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I would like to be able to compute the so-called "free distance" for a TCM with a rate 2/3 convolutional code (two inputs, three outputs) inside that I plan to use for 8PSK. My previous assumption was that I could simply compute distance between the "null sequence" and the next closest sequence because the code is linear. But that does not seem to work because this computation gives me a squared free distance of supposedly 5.17157 for an 8-state code that actually performs worse in AWGN channel simulations than the 8-state recursive Ungerboeck code for which I compute the squared free distance to be 4.58579 (which is correct in this case).

Any pointers on how to compute the free distance for TCM would be greatly appreciated.

The TCM for which my free distance calculation seems to fail is this one:

in1 ----------*---------------*-- out2
              |               |
              |               V
in0 -*--------|--------*---->(+)- out1      (+) is a binary plus (xor)
     |        |        |
     V        V        V                    [D] is a delay element/flip-flop
    (+)->[D]-(+)->[D]-(+)->[D]-*- out0
     A                 A       |            V and A are supposed to be
     |                 |       |            arrow heads
     `-----------------*-------´

symbol mapping:
binary "out2 out1 out0" -> exp(2i*pi*out/8)
where out_k is the k-th bit of out counting from zero as the LSB
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  • $\begingroup$ Good question; I edited the tags for you. $\endgroup$ – Jason R Nov 22 '13 at 14:11
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The free distance of a Trellis Coded Modulation system implemented either on BPSK or QPSK is a straightforward calculation. You'd have to compute the free distance $d_{free}$ of the convolutional code which is known as the Minimum Squared Euclidean Distance (MSED). Now, if the code has set-partitioned labeling to achieve coding gains over conventional labeling, then the minimum distance is given as $$\text{min}(d_{free},d_{ic})$$ where $d_{ic}$ is the minimum squared Intra-coset distance which can be calculated from the mapping. Having said this, the MSED of the convolutional code can be computed the same way its $d_f$ (the hamming free distance) is computed. You need to do a trellis search and replace hamming weights with squared euclidean minimum distances with the all zero-sequence mapping (this is valid because any convolutional code is linear and if the mapping is BPSK or QPSK, every symbol has a decoding Voronoi region that has the same area and the same shape as every other sequence). I believe you've implemented your trellis search perfectly. Having said this, the Ungerboeck code cannot be performing better than a code which has a higher Euclidean $d_{min}$. Suggestions:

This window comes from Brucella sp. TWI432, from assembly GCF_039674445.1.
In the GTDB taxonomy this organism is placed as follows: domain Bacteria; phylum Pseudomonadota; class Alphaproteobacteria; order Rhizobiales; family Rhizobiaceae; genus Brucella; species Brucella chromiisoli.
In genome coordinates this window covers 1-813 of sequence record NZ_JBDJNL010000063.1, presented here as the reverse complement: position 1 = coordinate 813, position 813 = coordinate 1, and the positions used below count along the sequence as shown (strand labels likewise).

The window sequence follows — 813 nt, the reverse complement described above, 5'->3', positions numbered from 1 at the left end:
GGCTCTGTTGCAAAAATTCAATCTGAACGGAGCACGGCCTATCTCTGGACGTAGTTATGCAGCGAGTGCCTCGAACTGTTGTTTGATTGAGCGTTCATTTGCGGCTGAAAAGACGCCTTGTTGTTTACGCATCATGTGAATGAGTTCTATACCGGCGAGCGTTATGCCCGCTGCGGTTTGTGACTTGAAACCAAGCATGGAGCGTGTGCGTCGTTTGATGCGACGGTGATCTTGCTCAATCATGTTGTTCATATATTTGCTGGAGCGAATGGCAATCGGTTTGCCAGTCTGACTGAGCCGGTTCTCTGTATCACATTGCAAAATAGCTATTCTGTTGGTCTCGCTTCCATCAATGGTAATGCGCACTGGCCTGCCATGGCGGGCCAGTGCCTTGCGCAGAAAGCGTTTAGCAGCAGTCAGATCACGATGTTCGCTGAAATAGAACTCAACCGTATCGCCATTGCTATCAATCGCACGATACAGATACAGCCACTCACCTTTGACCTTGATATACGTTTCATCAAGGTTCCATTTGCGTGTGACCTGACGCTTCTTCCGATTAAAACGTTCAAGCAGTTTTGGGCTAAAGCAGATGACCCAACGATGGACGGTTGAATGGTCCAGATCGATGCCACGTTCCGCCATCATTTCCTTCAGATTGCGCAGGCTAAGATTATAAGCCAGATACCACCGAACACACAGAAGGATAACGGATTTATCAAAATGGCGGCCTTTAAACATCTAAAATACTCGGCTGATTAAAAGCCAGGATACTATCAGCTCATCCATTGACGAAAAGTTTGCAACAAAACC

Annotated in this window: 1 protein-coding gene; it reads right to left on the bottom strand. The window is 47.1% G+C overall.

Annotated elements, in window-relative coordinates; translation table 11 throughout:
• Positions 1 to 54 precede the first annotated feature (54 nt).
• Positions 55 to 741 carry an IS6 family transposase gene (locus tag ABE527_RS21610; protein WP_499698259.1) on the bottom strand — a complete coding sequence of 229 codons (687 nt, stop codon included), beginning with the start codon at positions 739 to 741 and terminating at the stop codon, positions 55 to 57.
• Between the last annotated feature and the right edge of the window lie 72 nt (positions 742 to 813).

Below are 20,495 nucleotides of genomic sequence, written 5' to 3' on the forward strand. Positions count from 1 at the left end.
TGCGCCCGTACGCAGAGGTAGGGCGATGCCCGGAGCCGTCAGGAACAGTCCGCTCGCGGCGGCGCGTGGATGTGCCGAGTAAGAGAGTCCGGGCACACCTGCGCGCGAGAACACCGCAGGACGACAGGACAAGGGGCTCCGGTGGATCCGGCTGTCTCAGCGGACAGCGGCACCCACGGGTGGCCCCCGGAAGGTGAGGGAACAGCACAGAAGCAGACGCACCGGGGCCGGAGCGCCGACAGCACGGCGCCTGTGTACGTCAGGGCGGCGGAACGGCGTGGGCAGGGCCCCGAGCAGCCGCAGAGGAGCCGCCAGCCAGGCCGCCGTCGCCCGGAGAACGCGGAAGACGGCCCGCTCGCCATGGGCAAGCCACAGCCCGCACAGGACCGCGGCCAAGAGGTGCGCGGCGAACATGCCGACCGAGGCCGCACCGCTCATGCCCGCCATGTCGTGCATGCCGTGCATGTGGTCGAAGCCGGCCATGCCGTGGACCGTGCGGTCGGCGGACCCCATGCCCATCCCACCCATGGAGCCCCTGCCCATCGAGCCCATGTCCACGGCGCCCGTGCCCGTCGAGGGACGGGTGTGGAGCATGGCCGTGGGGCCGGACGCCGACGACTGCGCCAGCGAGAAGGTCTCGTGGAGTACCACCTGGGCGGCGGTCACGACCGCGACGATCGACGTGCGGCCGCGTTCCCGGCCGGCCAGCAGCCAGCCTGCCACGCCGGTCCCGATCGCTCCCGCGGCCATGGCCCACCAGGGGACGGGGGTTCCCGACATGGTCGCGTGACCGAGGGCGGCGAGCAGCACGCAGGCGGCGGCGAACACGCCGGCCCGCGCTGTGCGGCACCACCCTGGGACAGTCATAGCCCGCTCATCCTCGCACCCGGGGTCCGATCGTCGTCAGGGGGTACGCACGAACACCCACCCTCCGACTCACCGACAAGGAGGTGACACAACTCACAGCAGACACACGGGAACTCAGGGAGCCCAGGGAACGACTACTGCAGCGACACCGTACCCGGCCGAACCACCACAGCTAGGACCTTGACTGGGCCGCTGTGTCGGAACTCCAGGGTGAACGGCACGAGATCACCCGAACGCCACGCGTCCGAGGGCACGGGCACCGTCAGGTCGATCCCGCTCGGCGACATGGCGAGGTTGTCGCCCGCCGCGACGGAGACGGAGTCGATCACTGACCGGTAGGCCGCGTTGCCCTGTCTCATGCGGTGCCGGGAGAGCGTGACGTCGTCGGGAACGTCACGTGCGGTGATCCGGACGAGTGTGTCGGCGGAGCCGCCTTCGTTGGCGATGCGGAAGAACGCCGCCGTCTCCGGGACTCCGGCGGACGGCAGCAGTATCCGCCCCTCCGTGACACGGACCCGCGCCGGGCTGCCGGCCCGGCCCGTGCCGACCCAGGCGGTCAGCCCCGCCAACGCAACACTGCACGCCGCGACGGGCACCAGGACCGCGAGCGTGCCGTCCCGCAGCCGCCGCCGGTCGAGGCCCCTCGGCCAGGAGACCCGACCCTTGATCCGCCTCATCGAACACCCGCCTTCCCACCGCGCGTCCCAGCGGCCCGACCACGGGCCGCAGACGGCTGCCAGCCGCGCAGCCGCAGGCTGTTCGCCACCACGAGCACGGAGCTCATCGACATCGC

1. Either you're computing one of the distances wrongly
2. Are you sure about the minimum distance of the Ungerboeck code?

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  • $\begingroup$ Thanks for taking the time to respond. I'm not convinced that "linear code" is enough to guarantee equally sized and shaped Voronoi regions. I think I missed some other constraint that I violated by adding the upper right XOR and that I ran into a situation where the Vornoi region around the zero sequence was larger (hence the larger free distance estimate) but it performed worse in terms of BER because there were also other smaller regions. $\endgroup$ – sellibitze Dec 10 '13 at 14:23
  • $\begingroup$ Anyways, I learned that a low BER is not only about large free distances but also the Voronoi shapes. It's a good idea to do some simulations with different codes to find more sphere-like shaped Voronoi regions. Free distance isn't everything, apparently. $\endgroup$ – sellibitze Dec 10 '13 at 14:24
  • $\begingroup$ The way I tried to compute the free distance was by decoding the all-zero-sequence while forcing the decoder to avoid the zero-state in the middle by artificially increasing the transition costs to that trellis node to infinity. I think this is legit to compute the distance of the next closest valid sequence. But it does not give me the "free distance" in case the Voronoi regions have different shapes and sizes, obviously. And I think that's just what happened because otherwise the decoder worked as intended. $\endgroup$ – sellibitze Dec 10 '13 at 14:31

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